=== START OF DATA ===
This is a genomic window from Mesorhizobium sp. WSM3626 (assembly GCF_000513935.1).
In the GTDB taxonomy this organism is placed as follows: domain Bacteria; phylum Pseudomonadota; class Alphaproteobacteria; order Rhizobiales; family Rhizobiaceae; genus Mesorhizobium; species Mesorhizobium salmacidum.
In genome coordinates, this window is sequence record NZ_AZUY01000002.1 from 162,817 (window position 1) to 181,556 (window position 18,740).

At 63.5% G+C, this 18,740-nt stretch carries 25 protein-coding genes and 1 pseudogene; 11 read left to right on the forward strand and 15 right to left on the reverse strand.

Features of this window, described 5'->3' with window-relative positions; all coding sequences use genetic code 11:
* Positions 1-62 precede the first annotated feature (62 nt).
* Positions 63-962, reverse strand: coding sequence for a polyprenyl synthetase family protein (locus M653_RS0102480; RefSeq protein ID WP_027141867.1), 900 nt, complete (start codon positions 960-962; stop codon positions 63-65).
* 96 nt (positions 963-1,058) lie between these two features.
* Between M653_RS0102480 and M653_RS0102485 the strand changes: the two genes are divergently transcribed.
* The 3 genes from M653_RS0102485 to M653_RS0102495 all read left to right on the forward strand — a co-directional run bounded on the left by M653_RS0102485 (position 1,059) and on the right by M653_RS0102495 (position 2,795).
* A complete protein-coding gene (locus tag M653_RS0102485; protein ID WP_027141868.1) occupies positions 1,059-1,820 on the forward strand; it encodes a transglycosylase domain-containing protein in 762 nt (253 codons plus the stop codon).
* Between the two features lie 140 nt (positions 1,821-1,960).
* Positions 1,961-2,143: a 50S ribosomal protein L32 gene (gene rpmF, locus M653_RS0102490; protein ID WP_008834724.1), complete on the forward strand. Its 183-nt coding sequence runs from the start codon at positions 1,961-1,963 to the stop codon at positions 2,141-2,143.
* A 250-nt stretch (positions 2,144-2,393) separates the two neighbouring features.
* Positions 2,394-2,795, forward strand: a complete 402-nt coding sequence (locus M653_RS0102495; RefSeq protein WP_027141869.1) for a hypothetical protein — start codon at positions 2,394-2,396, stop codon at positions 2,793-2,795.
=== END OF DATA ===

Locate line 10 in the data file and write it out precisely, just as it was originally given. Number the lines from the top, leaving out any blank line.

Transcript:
* The 3 genes from M653_RS0102485 to M653_RS0102495 all read left to right on the forward strand — a co-directional run bounded on the left by M653_RS0102485 (position 1,059) and on the right by M653_RS0102495 (position 2,795).